An enjoyable stroll around the main historical features of Polesworth. The route follows pavements, footpaths and the Coventry Canal towpath.
Roughly 2km / 1.25 miles
Start outside the Tithe Barn.
End at Pooley Country Park
Parking available in Hall Court, off Bridge Street, Polesworth or at Pooley Country Park.
This is a renovated 17th Century Grade ll listed building which won awards when it was opened in July 1995. Retaining its original beamed ceilings and stone floor.
(Take path round buildings towards the Church.)
Polesworth Abbey was founded in 827 by King Egbert and his daughter Editha was the Abbess. It prospered for 700 years until the Dissolution of the Monasteries. In 1544 the lands of the Abbey were granted by the Crown, to Francis Goodere, who used the stones of the Abbey to build a manor house Polesworth Hall.
Henry Goodere, son of Francis, was a patron of the Arts and Polesworth Hall was a centre of culture during Elizabethan times. The poet Michael Drayton was in the service of the Goodere family around 1580 and his works contain references to Polesworth and the River Anker. It is rumoured that William Shakespeare also spent some time as a fellow page boy here, and they remained companions in adult life. Polesworth Hall no longer exists.
King Egbert had one son who was a leper. In Ireland there was a Nun Modwen who healed all diseased people, so King Egbert sent his son to her to be cured. In gratitude the King invited Modwen to come to England, promising her he would found a monastery for her convent. The King also recommended his daughter Editha to her, to be instructed in the rule of St. Benet. He gave Modwen a dwelling place in the Forest of Arden, then called Trensale, where St. Editha, St. Lyne and St. Oisthe lived together in Holy Orders Soon after her founded a Monastery for them on the banks of the River Anker at a place called Pollysworth. Pol meaning deepness of Water and Worth meaning a dwelling or habitation. Editha became Abbess of this Monastery.
(After visiting the church, walk along the drive towards the stone archway.)
The Nunnery Gateway is an attractive stone and timber frame building. The small archway is part of the original 11th century gateway through the walls. This was extended in the 14th century, when a porter’s lodge was added on the ground floor. Above is the 14thC extension pf timber frame infilled with brick. This provided accommodation for pilgrims. In the 16thC there was a stone extension added on the right hand side. After the Dissolution this houses a school on the first floor with the village lock-up on the ground floor. Nowadays the Gatehouse is again visitor accommodation.
(After going through the arch turn left into High Street. At the corner of the road junction is the Nethersole Building.)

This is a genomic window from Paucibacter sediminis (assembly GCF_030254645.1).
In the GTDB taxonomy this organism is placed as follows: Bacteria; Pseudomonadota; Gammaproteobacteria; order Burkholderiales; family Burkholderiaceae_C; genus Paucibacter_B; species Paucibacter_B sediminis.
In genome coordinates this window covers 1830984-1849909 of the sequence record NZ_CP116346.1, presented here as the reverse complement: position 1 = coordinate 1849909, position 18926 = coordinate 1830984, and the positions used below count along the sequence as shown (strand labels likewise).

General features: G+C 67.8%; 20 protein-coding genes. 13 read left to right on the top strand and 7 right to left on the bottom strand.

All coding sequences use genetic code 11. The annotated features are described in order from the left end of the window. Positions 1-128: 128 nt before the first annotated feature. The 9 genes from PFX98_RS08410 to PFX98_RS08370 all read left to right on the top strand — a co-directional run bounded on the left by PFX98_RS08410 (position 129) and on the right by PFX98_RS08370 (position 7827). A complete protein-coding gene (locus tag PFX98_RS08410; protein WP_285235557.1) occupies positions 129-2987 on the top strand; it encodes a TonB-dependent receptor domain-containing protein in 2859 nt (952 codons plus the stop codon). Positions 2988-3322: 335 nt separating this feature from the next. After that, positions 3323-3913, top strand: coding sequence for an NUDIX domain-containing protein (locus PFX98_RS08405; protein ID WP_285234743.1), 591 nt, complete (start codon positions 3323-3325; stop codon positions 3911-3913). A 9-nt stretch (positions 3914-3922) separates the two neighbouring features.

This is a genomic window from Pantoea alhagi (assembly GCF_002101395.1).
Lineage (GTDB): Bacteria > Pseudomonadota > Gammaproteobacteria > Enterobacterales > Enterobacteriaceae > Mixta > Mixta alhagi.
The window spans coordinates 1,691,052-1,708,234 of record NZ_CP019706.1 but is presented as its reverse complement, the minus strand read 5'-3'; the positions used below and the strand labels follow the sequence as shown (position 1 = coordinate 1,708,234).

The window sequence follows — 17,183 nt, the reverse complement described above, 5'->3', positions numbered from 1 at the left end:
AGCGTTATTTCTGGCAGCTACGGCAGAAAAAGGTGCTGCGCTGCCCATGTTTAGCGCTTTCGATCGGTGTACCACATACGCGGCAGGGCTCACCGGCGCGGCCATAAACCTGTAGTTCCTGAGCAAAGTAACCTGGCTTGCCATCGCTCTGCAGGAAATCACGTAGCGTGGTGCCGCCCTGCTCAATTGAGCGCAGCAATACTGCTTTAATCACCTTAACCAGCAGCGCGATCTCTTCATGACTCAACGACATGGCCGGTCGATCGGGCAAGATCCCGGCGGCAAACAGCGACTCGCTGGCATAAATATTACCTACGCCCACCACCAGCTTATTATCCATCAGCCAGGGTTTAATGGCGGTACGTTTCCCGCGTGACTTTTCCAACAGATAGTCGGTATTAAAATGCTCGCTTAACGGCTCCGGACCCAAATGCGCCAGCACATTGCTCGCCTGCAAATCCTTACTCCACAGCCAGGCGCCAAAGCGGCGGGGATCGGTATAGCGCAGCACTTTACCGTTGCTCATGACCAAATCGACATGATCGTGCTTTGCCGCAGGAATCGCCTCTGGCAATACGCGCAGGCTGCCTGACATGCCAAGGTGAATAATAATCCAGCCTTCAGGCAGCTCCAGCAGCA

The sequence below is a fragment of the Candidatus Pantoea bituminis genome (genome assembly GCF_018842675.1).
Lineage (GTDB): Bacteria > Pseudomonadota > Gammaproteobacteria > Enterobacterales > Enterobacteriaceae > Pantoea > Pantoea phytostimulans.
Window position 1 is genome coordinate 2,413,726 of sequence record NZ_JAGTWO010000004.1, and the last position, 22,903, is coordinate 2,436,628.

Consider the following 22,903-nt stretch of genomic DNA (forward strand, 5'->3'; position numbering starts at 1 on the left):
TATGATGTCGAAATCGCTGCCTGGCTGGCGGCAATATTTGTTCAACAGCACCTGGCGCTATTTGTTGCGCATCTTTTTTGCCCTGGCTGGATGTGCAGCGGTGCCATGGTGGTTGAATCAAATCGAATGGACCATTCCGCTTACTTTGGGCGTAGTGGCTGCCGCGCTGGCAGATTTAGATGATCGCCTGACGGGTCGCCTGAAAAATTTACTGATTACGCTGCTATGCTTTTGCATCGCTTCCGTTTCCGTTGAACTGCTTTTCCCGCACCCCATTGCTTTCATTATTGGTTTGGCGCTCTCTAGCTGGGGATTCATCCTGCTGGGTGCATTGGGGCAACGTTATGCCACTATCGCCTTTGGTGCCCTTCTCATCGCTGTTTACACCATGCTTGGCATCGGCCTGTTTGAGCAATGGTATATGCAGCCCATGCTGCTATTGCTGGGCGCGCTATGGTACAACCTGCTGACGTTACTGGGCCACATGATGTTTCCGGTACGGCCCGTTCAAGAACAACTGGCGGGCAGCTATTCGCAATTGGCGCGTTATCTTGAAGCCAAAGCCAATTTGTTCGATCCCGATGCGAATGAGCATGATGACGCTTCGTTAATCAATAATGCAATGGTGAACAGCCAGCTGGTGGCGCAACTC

The Nethersole Apartments Building was erected in 1818 by the Nethersole Trustees to replace the original school buildings endowed in 1628 by Sir Francis and Lady Lucy Nethersole to educate local boys and girls. The building continued as a school until 1973 when the present Nethersole School was built at the other end of High Street. The building was used for a wide variety of community activities prior to its conversion to apartments.
(Walk left through Bridge Street, past the shops and over the river bridge.)
Polesworth Bridge over the river Anker was first built in the medieval period. It has ten arches spanning the river and was widened in concrete in 1924.
(At the crossroads turn right and walk to the canal bridge by the Bulls Head, turn right onto the canal towpath. Walk a short distance along the towpath and you will see on your left Pooley Hall.)
Pooley Hall is a Manor House on the outskirts of Polesworth, said to include some of the oldest brickwork in the country. It was built in 1509 by Sir Thomas Cockayne who was knighted at the Battle of Tournai by King Henry V11. The family split their time between Pooley Hall and their estate at Ashbourne Hall in Derbyshire. Sir Aston Cockayne, 1st Baronet Cockayen, lived quietly at Pooley Hall. During the English Civil War he took the Royalist side and was made a Baronet in 1642.
Sir Aston joined the future Charles II in exile for a time and chose to return to Pooley Hall to ‘lie low’. He was famous for his gambling and the family were forced to sell Pooley Hall after his death.
In 1789 the Coventry Canal opened running through the Pooley Hall estate and in 1847 a coal mine was sunk on the estate. It was completed in 1849 and coal extraction began in 1850. In 1897 the Pooley Hall colliery was formed and a wharf constructed on the canal. A branch line was built to connect to the then Trent Valley Line (now West Coast Line). The colliery closed in 1965.
Today 62.5 hectares of the estate and colliery site has been transformed into Pooley country Park. Pooley Hall is again a private residence and the Pooley Hall Farm was once the home of the late Edwin Starr, American Soul and Motown singer.
(Carry on along the towpath until you reach Pooley Country Park or retrace your steps back to the centre of Polesworth.)